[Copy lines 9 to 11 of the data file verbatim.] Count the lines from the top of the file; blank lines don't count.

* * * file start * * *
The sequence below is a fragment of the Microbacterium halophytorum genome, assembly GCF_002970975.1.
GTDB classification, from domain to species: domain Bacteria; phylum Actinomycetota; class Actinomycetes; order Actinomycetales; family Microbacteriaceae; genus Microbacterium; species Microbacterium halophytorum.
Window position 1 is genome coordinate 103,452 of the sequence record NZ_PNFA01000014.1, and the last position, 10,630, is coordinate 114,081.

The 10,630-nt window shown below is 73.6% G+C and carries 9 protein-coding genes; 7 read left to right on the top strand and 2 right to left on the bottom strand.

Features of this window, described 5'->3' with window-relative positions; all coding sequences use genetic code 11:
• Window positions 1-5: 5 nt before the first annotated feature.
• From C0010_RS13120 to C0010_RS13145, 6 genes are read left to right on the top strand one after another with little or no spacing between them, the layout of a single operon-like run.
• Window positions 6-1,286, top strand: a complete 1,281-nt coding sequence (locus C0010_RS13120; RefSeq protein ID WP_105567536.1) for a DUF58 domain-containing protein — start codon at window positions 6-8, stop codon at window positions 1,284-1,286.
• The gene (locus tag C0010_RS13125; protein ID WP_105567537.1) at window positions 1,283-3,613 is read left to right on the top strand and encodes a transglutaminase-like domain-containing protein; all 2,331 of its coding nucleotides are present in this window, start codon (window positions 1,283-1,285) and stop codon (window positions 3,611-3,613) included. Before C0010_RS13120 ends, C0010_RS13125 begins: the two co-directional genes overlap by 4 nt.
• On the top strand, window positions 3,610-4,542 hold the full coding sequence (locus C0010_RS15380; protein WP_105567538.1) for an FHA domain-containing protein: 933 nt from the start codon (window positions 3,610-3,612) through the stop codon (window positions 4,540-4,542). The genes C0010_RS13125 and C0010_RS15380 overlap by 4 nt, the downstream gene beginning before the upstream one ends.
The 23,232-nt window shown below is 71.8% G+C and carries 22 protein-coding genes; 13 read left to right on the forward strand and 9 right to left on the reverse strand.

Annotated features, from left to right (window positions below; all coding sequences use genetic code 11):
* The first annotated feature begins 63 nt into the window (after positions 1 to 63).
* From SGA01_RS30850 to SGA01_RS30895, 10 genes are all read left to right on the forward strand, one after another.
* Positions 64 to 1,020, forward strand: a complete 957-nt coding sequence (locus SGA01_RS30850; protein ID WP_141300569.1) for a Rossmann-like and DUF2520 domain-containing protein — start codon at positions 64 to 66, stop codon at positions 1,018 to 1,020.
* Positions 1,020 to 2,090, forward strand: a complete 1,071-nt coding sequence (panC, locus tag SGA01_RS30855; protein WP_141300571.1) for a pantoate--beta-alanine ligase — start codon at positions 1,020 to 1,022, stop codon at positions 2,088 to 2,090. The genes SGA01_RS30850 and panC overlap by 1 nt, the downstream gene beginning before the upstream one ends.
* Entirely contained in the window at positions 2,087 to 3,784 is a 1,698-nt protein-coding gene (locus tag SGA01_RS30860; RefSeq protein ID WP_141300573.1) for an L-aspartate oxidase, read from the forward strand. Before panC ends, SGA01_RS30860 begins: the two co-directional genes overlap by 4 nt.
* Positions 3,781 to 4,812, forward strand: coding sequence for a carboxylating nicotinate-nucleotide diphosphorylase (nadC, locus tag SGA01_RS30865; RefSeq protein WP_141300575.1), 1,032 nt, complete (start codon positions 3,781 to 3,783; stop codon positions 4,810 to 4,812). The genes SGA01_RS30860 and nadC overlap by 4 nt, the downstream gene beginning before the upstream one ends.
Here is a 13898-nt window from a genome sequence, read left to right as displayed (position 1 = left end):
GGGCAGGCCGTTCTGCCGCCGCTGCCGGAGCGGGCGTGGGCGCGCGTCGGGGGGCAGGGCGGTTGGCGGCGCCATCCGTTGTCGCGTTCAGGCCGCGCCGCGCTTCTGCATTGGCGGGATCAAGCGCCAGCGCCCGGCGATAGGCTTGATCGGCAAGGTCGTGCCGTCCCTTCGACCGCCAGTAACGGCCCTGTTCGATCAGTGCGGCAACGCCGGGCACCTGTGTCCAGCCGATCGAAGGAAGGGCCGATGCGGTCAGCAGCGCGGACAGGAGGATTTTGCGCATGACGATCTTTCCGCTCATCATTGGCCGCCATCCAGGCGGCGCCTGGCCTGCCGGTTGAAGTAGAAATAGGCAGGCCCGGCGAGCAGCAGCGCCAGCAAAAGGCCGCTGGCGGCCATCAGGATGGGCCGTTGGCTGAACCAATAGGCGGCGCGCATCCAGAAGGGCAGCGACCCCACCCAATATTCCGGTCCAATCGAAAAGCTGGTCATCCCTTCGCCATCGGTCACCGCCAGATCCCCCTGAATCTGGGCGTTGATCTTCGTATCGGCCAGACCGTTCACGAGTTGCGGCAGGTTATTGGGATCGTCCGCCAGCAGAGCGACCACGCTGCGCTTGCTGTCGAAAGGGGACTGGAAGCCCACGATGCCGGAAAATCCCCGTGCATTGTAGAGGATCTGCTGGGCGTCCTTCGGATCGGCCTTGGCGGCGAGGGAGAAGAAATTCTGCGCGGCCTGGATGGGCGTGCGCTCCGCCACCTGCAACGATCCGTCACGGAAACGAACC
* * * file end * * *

• The gene (locus tag C0010_RS13125; protein ID WP_105567537.1) at window positions 1,283-3,613 is read left to right on the top strand and encodes a transglutaminase-like domain-containing protein; all 2,331 of its coding nucleotides are present in this window, start codon (window positions 1,283-1,285) and stop codon (window positions 3,611-3,613) included. Before C0010_RS13120 ends, C0010_RS13125 begins: the two co-directional genes overlap by 4 nt.
• On the top strand, window positions 3,610-4,542 hold the full coding sequence (locus C0010_RS15380; protein WP_105567538.1) for an FHA domain-containing protein: 933 nt from the start codon (window positions 3,610-3,612) through the stop codon (window positions 4,540-4,542). The genes C0010_RS13125 and C0010_RS15380 overlap by 4 nt, the downstream gene beginning before the upstream one ends.
The 23,232-nt window shown below is 71.8% G+C and carries 22 protein-coding genes; 13 read left to right on the forward strand and 9 right to left on the reverse strand.